Defendants cannot be compelled to testify or confess guilt. Witnesses and victims sometimes refused to testify because they feared retaliation. Defendants may appeal verdicts and penalties.
POLITICAL PRISONERS AND DETAINEES
There were no reports of political prisoners or detainees.
CIVIL JUDICIAL PROCEDURES AND REMEDIES
There is an independent, impartial judiciary in civil matters where one may bring lawsuits seeking damages for human rights violations. Individuals may appeal domestic courts’ decisions to the Eastern Caribbean Court of Appeal or the United Kingdom’s Privy Council.
F. ARBITRARY OR UNLAWFUL INTERFERENCE WITH PRIVACY, FAMILY, HOME, OR CORRESPONDENCE
The law prohibits such actions, and there were no reports that the government failed to respect these prohibitions.
A. FREEDOM OF EXPRESSION, INCLUDING FOR THE PRESS
Libel/Slander Laws: Civil society observers reported concerns about criticizing the government, primarily due to fear of facing libel charges, including under the cybercrime act.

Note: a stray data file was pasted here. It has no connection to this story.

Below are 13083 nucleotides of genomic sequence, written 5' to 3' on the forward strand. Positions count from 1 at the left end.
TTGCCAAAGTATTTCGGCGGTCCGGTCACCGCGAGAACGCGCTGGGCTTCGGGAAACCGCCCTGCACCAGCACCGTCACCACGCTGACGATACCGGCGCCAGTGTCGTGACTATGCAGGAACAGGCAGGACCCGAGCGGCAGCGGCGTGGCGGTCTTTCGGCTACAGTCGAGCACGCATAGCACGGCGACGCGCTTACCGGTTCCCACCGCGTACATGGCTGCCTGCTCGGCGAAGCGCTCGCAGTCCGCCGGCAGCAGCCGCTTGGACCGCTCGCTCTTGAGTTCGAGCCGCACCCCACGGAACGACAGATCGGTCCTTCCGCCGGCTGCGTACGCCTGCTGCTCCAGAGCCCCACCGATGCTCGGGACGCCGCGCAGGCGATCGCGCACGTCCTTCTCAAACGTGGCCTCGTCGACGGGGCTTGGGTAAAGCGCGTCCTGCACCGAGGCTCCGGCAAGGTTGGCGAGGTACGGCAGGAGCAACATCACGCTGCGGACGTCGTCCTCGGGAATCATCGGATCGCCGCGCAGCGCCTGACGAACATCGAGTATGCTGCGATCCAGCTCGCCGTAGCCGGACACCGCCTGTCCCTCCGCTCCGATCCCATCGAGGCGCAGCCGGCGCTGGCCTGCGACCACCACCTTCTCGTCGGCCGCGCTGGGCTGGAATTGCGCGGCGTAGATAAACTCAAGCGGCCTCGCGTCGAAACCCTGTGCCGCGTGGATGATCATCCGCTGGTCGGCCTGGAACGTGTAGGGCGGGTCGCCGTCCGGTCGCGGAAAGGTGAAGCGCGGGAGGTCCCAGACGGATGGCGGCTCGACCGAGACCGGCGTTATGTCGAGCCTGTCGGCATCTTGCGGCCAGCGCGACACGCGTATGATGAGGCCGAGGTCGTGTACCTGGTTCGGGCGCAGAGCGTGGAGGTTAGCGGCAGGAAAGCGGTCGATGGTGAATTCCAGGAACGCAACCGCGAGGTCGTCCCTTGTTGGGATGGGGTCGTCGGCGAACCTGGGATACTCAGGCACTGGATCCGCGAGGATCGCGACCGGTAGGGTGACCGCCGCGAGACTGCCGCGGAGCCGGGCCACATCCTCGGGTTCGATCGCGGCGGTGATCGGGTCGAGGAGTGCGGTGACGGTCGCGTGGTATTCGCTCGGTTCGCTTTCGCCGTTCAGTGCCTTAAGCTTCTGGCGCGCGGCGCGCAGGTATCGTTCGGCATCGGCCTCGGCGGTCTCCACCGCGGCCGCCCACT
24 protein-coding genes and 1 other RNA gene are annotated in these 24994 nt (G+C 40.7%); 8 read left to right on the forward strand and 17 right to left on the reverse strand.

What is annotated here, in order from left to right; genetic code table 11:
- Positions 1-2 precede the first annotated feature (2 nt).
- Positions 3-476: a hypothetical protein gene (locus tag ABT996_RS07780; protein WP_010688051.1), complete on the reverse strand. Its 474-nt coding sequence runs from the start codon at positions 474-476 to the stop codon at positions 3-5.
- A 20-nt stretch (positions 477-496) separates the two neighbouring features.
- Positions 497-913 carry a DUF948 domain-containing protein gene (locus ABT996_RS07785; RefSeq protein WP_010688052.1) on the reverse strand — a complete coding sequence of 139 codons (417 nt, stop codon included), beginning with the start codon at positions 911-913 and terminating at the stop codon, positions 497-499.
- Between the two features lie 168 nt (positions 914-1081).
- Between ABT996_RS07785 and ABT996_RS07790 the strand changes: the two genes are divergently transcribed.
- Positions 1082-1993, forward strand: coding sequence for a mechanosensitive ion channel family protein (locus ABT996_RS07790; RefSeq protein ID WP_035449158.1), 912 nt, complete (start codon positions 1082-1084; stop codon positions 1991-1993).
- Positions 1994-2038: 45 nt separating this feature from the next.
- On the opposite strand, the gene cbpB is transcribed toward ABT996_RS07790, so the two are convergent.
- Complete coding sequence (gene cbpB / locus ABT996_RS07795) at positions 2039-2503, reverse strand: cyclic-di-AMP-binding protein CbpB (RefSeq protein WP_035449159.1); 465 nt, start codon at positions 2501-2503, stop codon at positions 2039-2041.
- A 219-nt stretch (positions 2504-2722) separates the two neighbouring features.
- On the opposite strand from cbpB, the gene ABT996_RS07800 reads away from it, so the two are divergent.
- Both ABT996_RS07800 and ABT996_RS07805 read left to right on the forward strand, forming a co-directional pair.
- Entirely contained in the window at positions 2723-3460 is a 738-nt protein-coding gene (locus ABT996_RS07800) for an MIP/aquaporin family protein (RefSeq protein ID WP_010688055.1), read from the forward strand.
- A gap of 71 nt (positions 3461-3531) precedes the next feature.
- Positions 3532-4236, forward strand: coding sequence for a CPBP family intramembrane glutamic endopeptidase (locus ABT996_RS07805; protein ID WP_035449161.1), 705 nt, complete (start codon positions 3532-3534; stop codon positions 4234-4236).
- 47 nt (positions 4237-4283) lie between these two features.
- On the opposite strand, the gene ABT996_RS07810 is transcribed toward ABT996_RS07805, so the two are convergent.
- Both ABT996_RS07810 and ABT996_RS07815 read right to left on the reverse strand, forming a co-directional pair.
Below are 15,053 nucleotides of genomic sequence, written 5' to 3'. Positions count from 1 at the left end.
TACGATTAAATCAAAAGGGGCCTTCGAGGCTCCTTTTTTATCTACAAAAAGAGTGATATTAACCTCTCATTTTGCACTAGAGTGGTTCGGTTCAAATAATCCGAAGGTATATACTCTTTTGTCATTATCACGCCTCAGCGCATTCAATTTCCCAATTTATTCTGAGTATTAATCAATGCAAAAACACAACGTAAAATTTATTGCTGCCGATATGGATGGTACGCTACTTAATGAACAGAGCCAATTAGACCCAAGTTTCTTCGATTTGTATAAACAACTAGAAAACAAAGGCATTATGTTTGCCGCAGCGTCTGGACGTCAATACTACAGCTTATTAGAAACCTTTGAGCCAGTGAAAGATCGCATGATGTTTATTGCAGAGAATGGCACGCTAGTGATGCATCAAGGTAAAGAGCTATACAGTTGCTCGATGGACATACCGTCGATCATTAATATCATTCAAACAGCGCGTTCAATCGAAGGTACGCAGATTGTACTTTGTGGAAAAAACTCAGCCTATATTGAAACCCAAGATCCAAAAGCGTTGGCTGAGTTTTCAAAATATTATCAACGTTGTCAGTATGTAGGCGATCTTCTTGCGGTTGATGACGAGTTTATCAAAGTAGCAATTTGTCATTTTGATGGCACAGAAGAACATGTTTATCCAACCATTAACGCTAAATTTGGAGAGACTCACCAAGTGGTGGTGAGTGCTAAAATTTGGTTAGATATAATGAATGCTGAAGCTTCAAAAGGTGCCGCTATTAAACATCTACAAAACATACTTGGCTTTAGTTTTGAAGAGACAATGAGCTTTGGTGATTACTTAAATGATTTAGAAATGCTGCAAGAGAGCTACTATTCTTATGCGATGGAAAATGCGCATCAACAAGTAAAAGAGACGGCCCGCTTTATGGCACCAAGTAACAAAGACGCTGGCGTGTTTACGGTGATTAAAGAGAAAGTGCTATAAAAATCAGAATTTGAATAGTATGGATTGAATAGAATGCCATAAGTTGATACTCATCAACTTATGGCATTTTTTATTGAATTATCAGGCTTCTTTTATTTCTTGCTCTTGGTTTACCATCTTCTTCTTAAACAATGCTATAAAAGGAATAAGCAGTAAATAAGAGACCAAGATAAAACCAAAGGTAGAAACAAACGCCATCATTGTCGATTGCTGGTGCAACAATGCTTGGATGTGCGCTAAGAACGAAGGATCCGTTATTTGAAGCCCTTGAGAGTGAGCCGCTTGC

Civil society representatives indicated these fears resulted in media outlets practicing self-censorship. The act establishes criminal penalties, including imprisonment, for offenses including libel by electronic communication, cyberbullying, and illegal acquisition of data. The government did not charge anyone with libel or defamation during the year.
The government did not restrict or disrupt access to the internet or censor online content, and there were no credible reports that the government monitored private online communications without appropriate legal authority.
ACADEMIC FREEDOM AND CULTURAL EVENTS
There were no government restrictions on academic freedom or cultural events.
B. FREEDOMS OF PEACEFUL ASSEMBLY AND ASSOCIATION
The law provides for the freedoms of peaceful assembly and association, and the government generally respected these rights. Civil society representatives, however, reported citizens were hesitant to participate in antigovernment protests due to fear of retaliation.